Paycheck Protection Program changes bring relief to self-employed and non-employment businesses

PPP+and+small+businesses

Marco Virch | Flickr

Gabriel Rivera, Science & Technology Editor

The Biden Administration announced a series of alterations to the Paycheck Protection Program to accommodate small businesses in greater need of federal aid in February..

Changes to the program included adding a two-week window for businesses with fewer than 20 employees to apply for federal loans and a more equitable method of loan calculation for sole proprietors, according to a statement released by the White House. The window has since ended on March 3.

“These changes will bring much-needed, long overdue help to small businesses who really need help staying open, maintaining jobs and making ends meet,” President Joe Biden said in a February speech, according to CNN.

“Getting our economy back means bringing our small businesses back. And that’s what we’re going to do and that’s what I’m doing today,” the president added.

The Payment Protection Program was a cornerstone of the CARES Act, the COVID-19 relief package former President Donald Trump approved at the end of March 2020,which originally promised $350 billion dollars to small businesses in peril.

The program was immediately beset with serious issues as financially-thriving businesses that were not in financial turmoil received loans, while smaller businesses in danger of closing their doors permanently didn’t receive the needed aid.

In fact, last summer, small businesses owned by people of color often lagged behind in receiving loans through PPP.

This was because PPP originally entrusted large banks with the task of loaning out money, leaving out many business owners, predominantly people of color, from having access to loans because they were not existing customers, according to data from the Brookings Institution.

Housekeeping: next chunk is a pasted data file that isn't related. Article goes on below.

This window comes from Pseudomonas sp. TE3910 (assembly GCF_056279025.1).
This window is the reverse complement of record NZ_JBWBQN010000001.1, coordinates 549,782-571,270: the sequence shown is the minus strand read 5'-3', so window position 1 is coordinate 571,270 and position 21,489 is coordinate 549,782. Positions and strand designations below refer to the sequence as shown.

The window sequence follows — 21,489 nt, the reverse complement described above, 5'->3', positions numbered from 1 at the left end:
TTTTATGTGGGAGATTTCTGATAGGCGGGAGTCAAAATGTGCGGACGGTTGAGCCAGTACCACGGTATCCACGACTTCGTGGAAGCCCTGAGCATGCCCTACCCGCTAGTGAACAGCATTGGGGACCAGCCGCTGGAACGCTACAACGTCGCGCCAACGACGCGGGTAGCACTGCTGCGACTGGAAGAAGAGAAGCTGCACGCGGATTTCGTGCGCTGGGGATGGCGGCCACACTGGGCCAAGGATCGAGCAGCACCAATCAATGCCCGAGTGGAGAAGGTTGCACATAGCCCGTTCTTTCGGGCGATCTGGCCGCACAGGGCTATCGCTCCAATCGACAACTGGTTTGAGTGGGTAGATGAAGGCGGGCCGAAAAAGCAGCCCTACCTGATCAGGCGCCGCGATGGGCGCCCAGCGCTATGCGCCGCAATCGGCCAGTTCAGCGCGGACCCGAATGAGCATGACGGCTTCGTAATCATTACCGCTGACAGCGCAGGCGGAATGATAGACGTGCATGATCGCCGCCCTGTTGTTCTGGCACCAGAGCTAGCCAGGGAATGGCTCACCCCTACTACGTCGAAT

Although the program received another $284 billion for businesses to borrow last December, the smallest businesses that are most vulnerable to suffering unrecoverable losses continued to have a hard time getting loans, according to The New York Times.

According to the U.S. Census Bureau, inequitable distribution of PPP loans has also left nonemployer businesses, small businesses with no paid employees, and the self-employed struggling to receive a cent in federal aid, with some reported to be approved for just a $1 loan through the program.

A large number of nonemployer business owners also come from minority backgrounds. Four in 10 nonemployer businesses are owned by women and almost one-third are owned by minorities, according to data from the U.S. Small Business Administration.

Although the program received another $284 billion for businesses to borrow last December, the smallest businesses that are most vulnerable to suffering unrecoverable losses continued to have a hard time getting loans, according to The New York Times.

The new reforms were tailored toward these small businesses receiving the aid they desperately need, allowing the administration to fulfill one of its top priorities, according to the statement made by the White House.

“I was cleaning, and I said, ‘Thank God,’” Sinelia Louis, a sole proprietor in St. Louis, told CNBC about the new changes to the Paycheck Protection Program. “That gives me some hope to keep going, some hope that my business will not die right here, right now.”

In addition to the loan window, there will now be a new method for calculating loans for nonemployer businesses to ensure they receive appropriate aid and an exclusive $1 billion fund “for business in this category without employees located in low- and moderate-income areas,” according to the White House.

Biden emphasized in his February remarks about the program that the reforms are “a starting point, not the ending point.”

“We need Congress to pass my American Rescue Plan. It deals with the immediate crisis facing our small businesses,” Biden said.

The $1.9 trillion COVID-19 relief plan, which is expected to be signed into law in the upcoming days, will most notably give all Americans $1,400 stimulus checks, but it will also allocate $7 billion dollars to the Paycheck Protection Program and make a larger percent of non-profit organizations eligible to receive a loan, according to CNN.

Although many sole proprietorships and nonemployer businesses have been able to breathe a sigh of relief with the new changes to the program, some owners are still not sold. They point out that the recent reforms have done little to fix the program’s biggest flaws, such as not receiving enough in loans or struggling to borrow money due to long wait times and paperwork.

“This two-week window will not fundamentally alter the roadblocks businesses are facing,” said Richard Hunt, the president and CEO of the Consumer Bankers Association, according to The New York Times. “It is like giving everyone a train ticket on an unfinished railroad.”